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Frank McCourt

Francis McCourt (August 19, 1930July 19, 2009) was an Irish-American teacher and writer.

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George Mason University

George Mason University (GMU, Mason, or George Mason) is a public research university in Fairfax County, Virginia.

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Harper's Magazine

Harper's Magazine (also called Harper's) is a monthly magazine of literature, politics, culture, finance, and the arts.

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Hillary Clinton

Hillary Diane Rodham Clinton (born October 26, 1947) is an American politician and diplomat who served as the First Lady of the United States from 1993 to 2001, U.S. Senator from New York from 2001 to 2009, 67th United States Secretary of State from 2009 to 2013, and the Democratic Party's nominee for President of the United States in the 2016 election.

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An interview is a conversation where questions are asked and answers are given.

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Isaac Stern

Isaac Stern (Исаа́к Соломо́нович Штерн; Isaak Solomonovich Shtern; 21 July 1920 – 22 September 2001) was an American violinist.

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Jimmy Carter

James Earl Carter Jr. (born October 1, 1924) is an American politician who served as the 39th President of the United States from 1977 to 1981.

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Margaret Thatcher

Margaret Hilda Thatcher, Baroness Thatcher, (13 October 19258 April 2013) was a British stateswoman who served as Prime Minister of the United Kingdom from 1979 to 1990 and Leader of the Conservative Party from 1975 to 1990.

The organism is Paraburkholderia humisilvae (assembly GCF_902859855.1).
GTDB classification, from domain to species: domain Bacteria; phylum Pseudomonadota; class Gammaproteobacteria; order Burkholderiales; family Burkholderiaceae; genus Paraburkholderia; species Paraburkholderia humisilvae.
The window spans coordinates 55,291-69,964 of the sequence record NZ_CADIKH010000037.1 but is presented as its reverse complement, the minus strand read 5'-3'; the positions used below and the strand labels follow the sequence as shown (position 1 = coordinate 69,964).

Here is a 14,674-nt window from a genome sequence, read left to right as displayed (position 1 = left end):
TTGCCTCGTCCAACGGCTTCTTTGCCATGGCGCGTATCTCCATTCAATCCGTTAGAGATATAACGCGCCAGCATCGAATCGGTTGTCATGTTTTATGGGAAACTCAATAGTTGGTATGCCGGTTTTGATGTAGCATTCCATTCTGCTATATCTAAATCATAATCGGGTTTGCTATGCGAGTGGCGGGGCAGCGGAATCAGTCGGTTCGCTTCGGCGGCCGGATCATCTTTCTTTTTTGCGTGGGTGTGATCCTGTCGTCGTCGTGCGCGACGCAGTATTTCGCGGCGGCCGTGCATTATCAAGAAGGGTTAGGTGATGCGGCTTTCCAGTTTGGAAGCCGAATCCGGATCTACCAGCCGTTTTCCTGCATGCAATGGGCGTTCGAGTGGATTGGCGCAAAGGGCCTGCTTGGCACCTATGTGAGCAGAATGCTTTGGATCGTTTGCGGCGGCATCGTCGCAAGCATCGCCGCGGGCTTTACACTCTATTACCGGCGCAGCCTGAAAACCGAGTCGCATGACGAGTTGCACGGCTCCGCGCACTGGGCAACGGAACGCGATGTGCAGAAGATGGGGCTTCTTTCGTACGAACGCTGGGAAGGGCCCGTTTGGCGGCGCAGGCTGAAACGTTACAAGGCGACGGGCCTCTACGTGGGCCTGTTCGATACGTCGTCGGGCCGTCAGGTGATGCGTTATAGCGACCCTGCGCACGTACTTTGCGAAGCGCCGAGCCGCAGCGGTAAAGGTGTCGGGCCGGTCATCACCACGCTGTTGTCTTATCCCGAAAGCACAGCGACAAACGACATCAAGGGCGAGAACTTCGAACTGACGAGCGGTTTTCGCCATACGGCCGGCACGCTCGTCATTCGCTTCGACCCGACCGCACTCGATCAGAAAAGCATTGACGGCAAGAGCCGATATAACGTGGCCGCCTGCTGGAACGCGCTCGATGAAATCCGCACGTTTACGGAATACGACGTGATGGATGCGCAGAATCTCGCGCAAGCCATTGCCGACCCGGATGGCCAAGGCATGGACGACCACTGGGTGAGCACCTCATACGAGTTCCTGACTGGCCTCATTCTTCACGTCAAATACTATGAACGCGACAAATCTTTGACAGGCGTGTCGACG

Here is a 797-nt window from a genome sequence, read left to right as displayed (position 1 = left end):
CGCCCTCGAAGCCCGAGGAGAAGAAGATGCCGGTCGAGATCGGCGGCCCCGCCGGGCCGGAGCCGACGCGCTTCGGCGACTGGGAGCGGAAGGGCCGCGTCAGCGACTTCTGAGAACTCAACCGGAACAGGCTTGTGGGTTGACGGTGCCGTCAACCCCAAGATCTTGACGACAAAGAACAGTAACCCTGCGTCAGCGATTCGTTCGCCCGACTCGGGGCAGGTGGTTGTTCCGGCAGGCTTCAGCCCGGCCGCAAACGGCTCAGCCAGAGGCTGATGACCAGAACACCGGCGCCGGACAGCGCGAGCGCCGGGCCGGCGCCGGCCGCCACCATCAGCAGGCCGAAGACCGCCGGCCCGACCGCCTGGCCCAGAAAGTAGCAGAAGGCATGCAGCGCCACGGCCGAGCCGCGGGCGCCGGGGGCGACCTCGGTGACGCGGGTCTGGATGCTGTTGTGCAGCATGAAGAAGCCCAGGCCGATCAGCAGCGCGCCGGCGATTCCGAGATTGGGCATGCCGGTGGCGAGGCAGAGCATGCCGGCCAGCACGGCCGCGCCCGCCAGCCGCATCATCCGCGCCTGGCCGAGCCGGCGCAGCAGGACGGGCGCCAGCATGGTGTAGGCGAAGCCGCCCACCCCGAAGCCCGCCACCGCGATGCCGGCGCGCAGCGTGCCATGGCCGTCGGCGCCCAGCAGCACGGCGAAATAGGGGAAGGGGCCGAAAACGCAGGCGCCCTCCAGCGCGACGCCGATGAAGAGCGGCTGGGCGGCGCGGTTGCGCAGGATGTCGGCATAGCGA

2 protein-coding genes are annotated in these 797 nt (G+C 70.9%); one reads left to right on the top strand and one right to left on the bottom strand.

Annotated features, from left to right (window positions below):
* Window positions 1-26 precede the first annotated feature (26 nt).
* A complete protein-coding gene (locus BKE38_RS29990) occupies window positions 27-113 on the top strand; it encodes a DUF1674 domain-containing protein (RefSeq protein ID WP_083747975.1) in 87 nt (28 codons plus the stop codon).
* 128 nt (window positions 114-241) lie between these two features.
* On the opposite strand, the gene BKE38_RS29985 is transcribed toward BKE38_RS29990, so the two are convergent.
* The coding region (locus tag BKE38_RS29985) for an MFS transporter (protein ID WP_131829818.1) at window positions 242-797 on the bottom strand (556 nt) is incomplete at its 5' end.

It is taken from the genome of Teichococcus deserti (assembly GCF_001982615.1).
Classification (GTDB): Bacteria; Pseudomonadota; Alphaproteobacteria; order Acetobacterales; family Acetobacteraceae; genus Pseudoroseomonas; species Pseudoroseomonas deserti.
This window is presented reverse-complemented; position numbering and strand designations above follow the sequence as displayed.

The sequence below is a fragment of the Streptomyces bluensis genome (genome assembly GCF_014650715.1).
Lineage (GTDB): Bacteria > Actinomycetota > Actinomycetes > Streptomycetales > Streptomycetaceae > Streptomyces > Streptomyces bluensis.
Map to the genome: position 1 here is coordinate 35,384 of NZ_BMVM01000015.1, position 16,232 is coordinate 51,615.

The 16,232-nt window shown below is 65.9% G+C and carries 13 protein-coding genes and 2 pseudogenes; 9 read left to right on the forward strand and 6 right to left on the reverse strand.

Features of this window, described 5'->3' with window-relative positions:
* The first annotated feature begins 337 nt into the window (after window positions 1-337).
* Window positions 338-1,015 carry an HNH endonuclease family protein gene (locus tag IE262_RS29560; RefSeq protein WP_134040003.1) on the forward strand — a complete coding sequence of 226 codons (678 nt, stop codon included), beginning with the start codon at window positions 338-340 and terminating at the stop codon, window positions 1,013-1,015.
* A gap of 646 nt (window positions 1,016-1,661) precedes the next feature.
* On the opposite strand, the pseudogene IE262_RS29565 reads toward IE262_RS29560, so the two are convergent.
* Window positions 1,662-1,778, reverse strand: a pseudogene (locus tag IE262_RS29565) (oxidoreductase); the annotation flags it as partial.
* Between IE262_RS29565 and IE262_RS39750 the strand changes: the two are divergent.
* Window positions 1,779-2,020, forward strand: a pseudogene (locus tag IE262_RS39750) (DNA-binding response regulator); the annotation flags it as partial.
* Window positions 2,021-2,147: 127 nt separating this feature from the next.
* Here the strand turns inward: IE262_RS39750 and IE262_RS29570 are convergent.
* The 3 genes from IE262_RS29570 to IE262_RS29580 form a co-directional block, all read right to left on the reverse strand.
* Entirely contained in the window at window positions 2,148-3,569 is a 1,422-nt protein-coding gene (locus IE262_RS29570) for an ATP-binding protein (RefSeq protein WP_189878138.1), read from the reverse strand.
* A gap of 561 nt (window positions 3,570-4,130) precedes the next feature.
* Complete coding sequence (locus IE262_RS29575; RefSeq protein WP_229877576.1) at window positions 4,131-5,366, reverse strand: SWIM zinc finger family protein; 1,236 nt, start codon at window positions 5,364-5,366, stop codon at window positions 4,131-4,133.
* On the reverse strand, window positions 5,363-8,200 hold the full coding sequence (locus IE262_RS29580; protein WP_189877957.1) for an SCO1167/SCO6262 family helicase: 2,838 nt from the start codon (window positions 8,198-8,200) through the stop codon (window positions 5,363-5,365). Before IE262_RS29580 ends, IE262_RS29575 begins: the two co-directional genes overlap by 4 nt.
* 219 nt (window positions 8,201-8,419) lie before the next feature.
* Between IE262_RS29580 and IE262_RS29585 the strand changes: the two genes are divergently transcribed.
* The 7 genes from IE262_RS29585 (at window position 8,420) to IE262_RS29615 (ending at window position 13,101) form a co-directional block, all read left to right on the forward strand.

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Marginalia (or apostils) are marks made in the margins of a book or other document.

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National Endowment for the Humanities

The National Endowment for the Humanities (NEH) is an independent federal agency of the U.S. government, established by the National Foundation on the Arts and the Humanities Act of 1965, dedicated to supporting research, education, preservation, and public programs in the humanities.

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National Humanities Medal

The National Humanities Medal is an American award that annually recognizes several individuals, groups, or institutions for work that has "deepened the nation's understanding of the humanities, broadened our citizens' engagement with the humanities, or helped preserve and expand Americans' access to important resources in the humanities." The annual Charles Frankel Prize in the Humanities was established in 1988 and succeeded by the National Humanities Medal in 1997.

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National Security Advisor (United States)

The Assistant to the President for National Security Affairs (APNSA), commonly referred to as the National Security Advisor (NSA) or at times informally termed the NSC Advisor,The National Security Advisor and Staff: p. 1.

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Neil Sheehan